Thank you for being here. Best to you and your family in the new year.

    (And I forgot to mention that I still go directly to Whatever’s actual site to read. I know. I am a fossil. I will be 58 this year, which seems impossible but true. My older son is Athena’s age and I have another one two years behind them.)

  11. Do the things you want to do, and can do, now!, at 50, but put off because you will surely be able to do them a few years later.

  12. I’ve read these posts for the longest time and have never commented, but I had to throw a coin in the cap for in for this one.

    A perfect sentiment to ring in 2019.

    I, for one, still carry a flip phone and have no social media accounts. A big part of being human is seeking newness… scrolling through the murky, electronically-lit, thousand-chartered waters is not usually the best path to enlightenment. A fine lesson in self-realization here.

  13. I just read an excellent discussion about the difference between using activities for:

    – Escapism
    – Distraction
    – A pleasant experience to look back on

  14. Good luck! Changing habits is hard but ultimately very worth it. I’m also trying to stop the aimless clicking and scrolling. (And the nighttime sweets!) I know if I make a habit I’ll stick with it, but the habit making is so hard! Ugh. Gotta keep at it!

  15. I struggle with spending my free time in ways that, in the long run, make me happy. I do great at spending my money in ways that make me happy, why is it so much harder for me to do that with my time?

    On a related note, the way I think of multi-tasking is that my various bodyparts can do only one thing at a time, and only one “hard” thing at a time. I can use my hands to do one thing, my brain another, as long as only one is challenging. For example, I can craft and watch TV; the harder the crafting, the easier the TV.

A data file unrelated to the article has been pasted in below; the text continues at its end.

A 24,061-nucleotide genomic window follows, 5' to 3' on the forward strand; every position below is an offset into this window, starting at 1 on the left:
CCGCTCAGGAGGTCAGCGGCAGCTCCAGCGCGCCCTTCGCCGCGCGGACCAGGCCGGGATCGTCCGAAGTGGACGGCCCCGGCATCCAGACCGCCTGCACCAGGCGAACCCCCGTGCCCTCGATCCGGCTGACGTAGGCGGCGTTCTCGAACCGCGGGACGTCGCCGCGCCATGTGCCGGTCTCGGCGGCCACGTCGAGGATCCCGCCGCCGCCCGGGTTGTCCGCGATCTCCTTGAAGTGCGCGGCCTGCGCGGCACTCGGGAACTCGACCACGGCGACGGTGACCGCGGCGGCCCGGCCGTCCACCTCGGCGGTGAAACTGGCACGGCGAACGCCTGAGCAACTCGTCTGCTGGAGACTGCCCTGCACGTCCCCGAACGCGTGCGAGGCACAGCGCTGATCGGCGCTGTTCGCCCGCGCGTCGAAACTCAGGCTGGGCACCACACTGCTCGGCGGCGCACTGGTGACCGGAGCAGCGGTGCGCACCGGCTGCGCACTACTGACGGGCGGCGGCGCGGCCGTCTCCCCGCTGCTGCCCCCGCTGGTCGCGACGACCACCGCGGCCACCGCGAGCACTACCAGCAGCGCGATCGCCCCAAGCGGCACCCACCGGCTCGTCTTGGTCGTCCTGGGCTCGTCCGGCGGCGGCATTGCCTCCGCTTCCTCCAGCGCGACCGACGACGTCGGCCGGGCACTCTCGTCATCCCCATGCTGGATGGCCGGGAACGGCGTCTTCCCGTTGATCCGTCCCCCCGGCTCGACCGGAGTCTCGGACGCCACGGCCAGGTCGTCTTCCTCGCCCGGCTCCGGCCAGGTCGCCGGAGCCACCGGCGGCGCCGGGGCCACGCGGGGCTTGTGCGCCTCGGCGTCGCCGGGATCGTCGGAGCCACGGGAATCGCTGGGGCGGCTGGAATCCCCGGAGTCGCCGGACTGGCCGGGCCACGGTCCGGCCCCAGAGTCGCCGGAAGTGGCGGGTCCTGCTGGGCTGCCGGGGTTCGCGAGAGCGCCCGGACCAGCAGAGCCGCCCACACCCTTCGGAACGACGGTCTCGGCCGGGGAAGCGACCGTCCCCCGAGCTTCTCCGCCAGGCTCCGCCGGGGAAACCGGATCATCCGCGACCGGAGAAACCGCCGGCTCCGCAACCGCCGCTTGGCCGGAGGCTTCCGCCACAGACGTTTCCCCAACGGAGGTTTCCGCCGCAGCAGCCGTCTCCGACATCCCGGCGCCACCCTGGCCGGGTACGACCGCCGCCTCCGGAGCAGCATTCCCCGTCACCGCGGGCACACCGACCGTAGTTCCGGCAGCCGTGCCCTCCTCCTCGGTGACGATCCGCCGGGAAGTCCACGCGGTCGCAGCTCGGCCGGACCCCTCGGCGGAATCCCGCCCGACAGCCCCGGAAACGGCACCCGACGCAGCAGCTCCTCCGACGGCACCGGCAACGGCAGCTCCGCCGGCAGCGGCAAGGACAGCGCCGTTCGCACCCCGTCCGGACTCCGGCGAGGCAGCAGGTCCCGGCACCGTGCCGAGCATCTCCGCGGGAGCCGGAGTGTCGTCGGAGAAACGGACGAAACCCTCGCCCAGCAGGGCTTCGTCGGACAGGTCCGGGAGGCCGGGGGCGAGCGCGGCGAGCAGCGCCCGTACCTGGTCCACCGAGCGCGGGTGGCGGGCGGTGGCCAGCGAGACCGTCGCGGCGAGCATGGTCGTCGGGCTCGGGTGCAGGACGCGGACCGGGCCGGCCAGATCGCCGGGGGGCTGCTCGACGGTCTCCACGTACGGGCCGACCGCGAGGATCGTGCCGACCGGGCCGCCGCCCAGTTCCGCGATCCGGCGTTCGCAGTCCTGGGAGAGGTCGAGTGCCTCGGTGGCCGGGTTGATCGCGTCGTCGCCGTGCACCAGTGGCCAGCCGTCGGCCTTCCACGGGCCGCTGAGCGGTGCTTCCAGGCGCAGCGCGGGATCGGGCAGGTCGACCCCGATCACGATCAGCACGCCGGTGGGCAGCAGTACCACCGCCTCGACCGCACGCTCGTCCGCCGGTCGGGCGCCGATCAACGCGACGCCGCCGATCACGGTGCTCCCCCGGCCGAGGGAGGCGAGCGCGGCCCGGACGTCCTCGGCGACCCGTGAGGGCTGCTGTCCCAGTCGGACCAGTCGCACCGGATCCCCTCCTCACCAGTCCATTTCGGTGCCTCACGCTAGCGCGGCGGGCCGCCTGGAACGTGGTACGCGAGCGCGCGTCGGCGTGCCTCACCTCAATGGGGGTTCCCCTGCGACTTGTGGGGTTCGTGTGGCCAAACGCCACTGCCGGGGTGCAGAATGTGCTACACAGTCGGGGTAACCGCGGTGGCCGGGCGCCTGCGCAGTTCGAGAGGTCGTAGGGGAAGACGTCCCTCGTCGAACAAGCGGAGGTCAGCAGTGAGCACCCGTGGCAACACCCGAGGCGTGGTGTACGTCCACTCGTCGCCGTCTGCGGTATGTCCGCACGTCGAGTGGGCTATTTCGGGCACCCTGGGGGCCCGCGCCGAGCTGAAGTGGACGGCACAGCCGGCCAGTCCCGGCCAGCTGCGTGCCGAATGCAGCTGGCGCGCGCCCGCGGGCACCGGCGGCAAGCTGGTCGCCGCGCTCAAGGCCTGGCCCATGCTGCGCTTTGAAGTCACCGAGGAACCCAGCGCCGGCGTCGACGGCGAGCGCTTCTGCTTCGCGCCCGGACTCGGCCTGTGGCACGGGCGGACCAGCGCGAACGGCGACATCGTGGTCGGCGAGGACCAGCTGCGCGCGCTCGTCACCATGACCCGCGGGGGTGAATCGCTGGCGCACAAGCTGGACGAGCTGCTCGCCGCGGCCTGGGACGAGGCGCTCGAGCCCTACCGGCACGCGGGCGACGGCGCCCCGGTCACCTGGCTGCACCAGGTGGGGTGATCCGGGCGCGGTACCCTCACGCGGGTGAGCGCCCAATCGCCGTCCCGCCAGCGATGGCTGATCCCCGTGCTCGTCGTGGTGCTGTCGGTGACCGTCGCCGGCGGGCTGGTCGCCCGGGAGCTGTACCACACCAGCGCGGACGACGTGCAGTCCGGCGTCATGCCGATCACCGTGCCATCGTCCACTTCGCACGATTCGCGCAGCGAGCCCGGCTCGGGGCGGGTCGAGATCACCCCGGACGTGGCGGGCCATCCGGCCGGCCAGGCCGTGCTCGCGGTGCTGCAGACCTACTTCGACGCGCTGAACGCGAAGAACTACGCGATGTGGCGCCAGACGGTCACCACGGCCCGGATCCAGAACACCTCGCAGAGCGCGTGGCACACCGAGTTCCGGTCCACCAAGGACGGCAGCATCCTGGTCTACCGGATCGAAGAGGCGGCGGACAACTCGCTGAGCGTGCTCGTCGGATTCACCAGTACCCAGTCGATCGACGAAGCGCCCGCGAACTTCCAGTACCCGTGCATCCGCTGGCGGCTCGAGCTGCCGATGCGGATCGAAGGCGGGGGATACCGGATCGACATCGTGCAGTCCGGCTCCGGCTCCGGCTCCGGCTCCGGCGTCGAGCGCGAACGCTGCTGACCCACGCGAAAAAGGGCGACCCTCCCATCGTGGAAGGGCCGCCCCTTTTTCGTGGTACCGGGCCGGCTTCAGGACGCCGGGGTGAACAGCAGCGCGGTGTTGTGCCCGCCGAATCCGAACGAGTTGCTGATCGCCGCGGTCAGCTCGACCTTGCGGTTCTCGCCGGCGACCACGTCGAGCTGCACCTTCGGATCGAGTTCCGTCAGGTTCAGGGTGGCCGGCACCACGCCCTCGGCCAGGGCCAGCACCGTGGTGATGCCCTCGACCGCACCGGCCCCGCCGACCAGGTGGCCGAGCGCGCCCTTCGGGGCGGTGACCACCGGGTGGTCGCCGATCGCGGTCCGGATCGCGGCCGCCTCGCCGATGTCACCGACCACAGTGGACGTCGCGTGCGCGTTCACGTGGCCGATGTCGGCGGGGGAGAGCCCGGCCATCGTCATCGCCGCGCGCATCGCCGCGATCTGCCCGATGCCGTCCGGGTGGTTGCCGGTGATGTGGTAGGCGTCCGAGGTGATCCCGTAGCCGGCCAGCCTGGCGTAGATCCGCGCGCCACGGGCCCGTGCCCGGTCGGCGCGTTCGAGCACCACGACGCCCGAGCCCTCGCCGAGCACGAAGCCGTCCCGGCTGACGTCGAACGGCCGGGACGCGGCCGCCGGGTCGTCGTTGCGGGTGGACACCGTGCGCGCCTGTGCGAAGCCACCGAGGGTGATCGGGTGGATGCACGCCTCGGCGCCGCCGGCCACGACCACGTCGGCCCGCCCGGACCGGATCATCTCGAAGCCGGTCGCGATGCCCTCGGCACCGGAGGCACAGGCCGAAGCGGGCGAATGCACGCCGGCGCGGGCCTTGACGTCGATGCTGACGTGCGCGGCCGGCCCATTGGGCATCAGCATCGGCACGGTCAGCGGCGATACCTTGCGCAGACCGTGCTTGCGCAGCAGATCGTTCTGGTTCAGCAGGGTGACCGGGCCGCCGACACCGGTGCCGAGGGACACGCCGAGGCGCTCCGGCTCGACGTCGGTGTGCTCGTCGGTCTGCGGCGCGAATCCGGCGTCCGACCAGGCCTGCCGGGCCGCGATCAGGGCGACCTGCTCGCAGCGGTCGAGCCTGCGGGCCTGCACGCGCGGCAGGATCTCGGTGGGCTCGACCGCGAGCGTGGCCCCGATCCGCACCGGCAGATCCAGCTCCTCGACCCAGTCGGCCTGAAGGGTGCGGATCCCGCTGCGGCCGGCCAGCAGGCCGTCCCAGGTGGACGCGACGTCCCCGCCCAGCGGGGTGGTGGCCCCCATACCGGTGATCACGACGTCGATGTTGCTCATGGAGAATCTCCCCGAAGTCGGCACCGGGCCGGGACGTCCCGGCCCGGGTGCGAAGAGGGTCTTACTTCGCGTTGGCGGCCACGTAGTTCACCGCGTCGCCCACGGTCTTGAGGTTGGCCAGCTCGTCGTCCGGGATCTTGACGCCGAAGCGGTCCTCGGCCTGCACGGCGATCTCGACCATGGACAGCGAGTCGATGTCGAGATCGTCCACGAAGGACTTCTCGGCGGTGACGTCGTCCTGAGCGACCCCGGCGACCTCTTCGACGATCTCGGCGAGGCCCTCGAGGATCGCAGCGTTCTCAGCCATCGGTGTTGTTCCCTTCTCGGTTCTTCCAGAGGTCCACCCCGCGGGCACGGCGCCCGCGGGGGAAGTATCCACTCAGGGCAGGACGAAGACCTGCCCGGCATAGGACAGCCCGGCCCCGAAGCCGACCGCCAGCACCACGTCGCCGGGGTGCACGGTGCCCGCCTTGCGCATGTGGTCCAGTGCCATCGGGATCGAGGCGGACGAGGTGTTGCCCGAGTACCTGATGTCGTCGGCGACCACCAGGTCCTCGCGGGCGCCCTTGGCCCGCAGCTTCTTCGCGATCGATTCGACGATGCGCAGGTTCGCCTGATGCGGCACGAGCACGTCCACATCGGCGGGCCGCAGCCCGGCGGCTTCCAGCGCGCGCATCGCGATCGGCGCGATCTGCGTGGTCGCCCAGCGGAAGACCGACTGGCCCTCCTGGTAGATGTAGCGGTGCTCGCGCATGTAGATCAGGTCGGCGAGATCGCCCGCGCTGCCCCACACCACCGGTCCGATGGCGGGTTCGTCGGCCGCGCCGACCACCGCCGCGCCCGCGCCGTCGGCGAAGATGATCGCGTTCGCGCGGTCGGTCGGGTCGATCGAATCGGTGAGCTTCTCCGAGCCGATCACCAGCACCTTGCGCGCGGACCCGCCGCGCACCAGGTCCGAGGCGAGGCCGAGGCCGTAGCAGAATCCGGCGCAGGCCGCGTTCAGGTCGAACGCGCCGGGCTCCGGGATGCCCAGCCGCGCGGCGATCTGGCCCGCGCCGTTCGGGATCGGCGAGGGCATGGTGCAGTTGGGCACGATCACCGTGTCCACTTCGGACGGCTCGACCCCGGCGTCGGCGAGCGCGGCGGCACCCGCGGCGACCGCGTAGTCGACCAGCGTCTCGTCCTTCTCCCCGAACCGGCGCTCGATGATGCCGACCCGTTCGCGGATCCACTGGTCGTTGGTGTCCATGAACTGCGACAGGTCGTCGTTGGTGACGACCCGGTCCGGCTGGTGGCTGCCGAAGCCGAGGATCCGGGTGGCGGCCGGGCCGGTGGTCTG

BTW, I’m bonding with a coworker over your books … and your burrito philosophy. Thanks for providing a bridge!

  16. Time spent out in nature (even if not involved with any specific goal or task) is seldom “wasted.” Most of us, sadly, don’t get enough of it–to the point that “nature deprivation syndrome” is now listed in the DSM-4 psychological handbook. I suppose if you need nature + goal, it looks as if you have no dearth of lawn to take care of.

    That said, at age 71 I’ve developed a new skill for the 21st century: multislacking ™.

  17. When I hit 50, I let my hair go grey. Every time I looked in a mirror, I wanted to be reminded that I didn’t have forever to do the things I wanted to do, so I get to them now.

  18. I was fortunate to be able to retire comfortably at age 57, but out of nowhere I found that I had a broken mitral valve and had to have heart surgery that year. I will not say I had any kind of great epiphany after surviving a life-threatening illness, but I will say this: it’s better to have had something like this occur at the beginning of my retirement than to have had it end my retirement.

    Take care of yourself and enjoy the now because you just never know what’s around the bend.

  19. I’ve done something similar, and couldn’t be happier about it. Although I started “the other way around”. I added more and more “I really should do X daily” (with X being stuff like reading, etc) until I *had* to stop wasting time

  20. I stopped doing resolutions years ago. My default is simply to be in a better place, mentally, emotionally, physically, socially, economically, spiritually (you get the idea and I’m not sure some of those don’t overlap) than I was at the start of the year.

  21. I’ve been on a news and social media “fast” for the past several days, because it had gotten to a point where I just couldn’t take it. I must say, it feels good. I feel much calmer and relaxed. Social media is just such an unending stream of bad news and conflict. I feel little urge to go back.

  22. If you have not added this to the plan yet, if you have not had one get a colonoscopy. It could save your life. It did mine

  23. pjcamp: That paper you reviewed for Science concerning multitasking and effect on GPA – was it ever accepted for publication? I searched its online archives using several relevant search terms and didn’t come up with anything among published research papers. Perhaps it didn’t pass peer review.

  24. My time-waster is the comments on Talking Points Memo. The past two years have been isolating, and TPM has a pretty good community. It is comforting to know there are like-minded people out there. Your attraction to twitter may have a similar cause.

  25. I have nothing to add to the multitasking aspect of this conversation, other than I think even trying is evil, but robes… My best days are spent in my robe, and my local writer’s group is informally called Writer Chicks in Robes, and I have extras in case anyone forgets theirs… Men are allowed to join, but they have to bring their own.

    Here’s to more days in robes in 2019… :-)